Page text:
Worse, they chose their freeform values poorly. You've got a serious logic problem, because you're searching a field for a text value, and the text values are not mutually exclusive. SUB is a substring of UNSUB, so you can't pull all your students out that have UNSUB, and then exclude the ones with SUB, because you will end up with zero records. You're kinda hosed, and it's going to take repair work to get what you need.

What you have there is a many-to-many relationship. That's where two types of entities can be related to one another, but not uniquely. Any student can have zero or more types of aid, and any type of aid can have zero or more students. That's the hardest kind of relationship to model, and it's where amateurs most often get it wrong in database design. Doing what they did is the most common error: putting a freeform text field in. This is a really bad idea. You're discovering one of the reasons: one of the other ones is because of typos. Are there students in the database that have "UNSB", and you don't know it? Do you have any, heh, SOB stories in those fields? With a freeform text field like that, you can end up with bad data in all kinds of fascinating ways. If someone is inconsistent about spacing or commas or whatever you used as a field separator, your queries can subtly break, and you may have no way to know.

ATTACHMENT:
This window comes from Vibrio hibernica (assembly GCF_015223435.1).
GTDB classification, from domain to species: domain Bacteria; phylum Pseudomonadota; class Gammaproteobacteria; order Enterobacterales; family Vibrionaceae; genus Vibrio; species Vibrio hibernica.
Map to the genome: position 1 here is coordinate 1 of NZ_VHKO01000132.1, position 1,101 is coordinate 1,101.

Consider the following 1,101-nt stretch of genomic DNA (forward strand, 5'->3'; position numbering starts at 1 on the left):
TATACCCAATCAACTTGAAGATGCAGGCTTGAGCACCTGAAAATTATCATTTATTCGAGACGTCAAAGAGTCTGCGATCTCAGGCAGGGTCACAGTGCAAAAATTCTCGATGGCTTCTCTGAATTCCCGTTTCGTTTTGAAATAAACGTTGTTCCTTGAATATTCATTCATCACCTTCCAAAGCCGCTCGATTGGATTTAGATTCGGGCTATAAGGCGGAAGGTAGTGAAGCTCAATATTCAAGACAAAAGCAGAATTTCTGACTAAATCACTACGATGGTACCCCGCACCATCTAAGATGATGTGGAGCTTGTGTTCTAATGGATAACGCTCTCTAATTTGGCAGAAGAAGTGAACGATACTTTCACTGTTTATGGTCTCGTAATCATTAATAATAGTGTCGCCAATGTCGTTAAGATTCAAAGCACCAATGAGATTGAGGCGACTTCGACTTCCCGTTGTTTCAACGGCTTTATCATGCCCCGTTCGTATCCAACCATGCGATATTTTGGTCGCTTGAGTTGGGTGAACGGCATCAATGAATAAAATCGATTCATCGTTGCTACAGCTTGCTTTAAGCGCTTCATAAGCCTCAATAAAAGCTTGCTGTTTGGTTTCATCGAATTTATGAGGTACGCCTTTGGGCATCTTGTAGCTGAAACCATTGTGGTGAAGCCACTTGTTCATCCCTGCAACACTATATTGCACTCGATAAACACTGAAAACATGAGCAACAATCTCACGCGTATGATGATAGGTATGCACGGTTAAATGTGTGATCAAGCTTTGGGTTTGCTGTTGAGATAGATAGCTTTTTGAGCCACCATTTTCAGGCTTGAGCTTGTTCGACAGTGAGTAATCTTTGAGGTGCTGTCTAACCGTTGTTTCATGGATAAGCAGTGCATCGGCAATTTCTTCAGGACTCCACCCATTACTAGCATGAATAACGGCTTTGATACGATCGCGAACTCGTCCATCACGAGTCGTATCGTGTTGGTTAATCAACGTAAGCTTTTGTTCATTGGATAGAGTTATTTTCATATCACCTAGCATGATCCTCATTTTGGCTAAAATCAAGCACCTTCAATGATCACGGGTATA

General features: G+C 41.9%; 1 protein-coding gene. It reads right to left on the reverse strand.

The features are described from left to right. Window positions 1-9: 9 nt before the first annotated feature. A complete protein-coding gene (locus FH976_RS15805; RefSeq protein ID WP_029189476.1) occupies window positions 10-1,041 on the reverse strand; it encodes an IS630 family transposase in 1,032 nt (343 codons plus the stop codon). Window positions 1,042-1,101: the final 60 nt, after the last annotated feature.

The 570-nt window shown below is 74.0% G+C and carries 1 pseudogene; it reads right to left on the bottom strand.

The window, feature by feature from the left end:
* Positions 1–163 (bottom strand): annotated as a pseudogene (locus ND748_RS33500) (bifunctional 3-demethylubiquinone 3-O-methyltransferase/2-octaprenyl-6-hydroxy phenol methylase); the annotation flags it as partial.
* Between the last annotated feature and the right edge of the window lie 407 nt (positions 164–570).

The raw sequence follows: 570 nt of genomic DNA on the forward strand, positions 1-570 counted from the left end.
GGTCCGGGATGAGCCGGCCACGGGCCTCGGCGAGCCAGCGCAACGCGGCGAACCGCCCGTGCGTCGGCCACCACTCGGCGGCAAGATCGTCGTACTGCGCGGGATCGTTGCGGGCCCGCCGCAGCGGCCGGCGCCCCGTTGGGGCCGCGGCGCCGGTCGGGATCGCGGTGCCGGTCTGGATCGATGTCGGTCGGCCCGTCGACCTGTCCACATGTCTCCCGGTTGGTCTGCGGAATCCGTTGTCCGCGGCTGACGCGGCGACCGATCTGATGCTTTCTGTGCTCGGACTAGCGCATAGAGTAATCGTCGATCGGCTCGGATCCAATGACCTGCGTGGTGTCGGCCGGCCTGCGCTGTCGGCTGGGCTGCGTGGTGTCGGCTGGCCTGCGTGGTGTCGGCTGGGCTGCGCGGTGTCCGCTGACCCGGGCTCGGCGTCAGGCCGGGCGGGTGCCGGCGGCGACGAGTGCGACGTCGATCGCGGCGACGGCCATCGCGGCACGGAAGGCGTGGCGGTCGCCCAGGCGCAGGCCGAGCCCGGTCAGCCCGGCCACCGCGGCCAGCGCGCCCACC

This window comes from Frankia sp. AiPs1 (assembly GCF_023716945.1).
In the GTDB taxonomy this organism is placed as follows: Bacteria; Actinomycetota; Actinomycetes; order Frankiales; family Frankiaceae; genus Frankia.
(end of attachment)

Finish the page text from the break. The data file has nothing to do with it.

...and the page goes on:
So, how to do it properly? There should be a table of all the possible aid types, mapped to an ID value. SUB, for instance, might be ID 1. UNSUB could be ID 2, and PLUS could be ID 3. (The actual IDs don't matter, they just need to be unique.) And then you need a joining table, reflecting the many-to-many relationship, probably with just two columns: student ID, and Aid ID. If a student has multiple forms of aid, they will have several lines in that table, one for each kind of aid they have. If your student IDs start with 1000, your table might look like this:

1000 1
1000 2
1001 1
1002 2
1003 1
1004 3
1004 2

and so on. You query on the join of student plus aid, and you get back multiple rows if they have more than one kind.

So, basically, the database really needs to be fixed. If you absolutely cannot do this, then you MIGHT be able to construct your queries by using whatever spacing character they used as a search term. That is, if the field is formatted "BLAH, SUB, UNSUB, PLUS", then you could try to search for the leading space before SUB. But any records where that field STARTS with SUB won't be excluded properly.